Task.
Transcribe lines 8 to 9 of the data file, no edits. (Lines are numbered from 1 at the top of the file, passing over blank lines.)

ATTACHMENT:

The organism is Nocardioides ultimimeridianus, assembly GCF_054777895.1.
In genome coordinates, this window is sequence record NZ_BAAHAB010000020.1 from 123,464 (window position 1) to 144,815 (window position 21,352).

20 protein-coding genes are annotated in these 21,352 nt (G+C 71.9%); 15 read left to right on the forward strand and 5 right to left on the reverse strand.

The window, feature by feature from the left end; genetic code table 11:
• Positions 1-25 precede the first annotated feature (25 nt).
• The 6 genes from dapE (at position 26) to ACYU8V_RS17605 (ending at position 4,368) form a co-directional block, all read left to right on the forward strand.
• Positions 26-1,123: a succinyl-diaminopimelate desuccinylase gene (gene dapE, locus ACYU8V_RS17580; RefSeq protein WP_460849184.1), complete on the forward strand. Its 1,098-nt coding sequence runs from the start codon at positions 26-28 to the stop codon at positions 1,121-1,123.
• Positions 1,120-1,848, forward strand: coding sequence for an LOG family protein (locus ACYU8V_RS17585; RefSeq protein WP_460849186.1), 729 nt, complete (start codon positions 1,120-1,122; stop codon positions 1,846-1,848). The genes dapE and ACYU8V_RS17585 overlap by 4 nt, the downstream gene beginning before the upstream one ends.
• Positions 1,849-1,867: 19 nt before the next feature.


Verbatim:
• Positions 1,120-1,848, forward strand: coding sequence for an LOG family protein (locus ACYU8V_RS17585; RefSeq protein WP_460849186.1), 729 nt, complete (start codon positions 1,120-1,122; stop codon positions 1,846-1,848). The genes dapE and ACYU8V_RS17585 overlap by 4 nt, the downstream gene beginning before the upstream one ends.
• Positions 1,849-1,867: 19 nt before the next feature.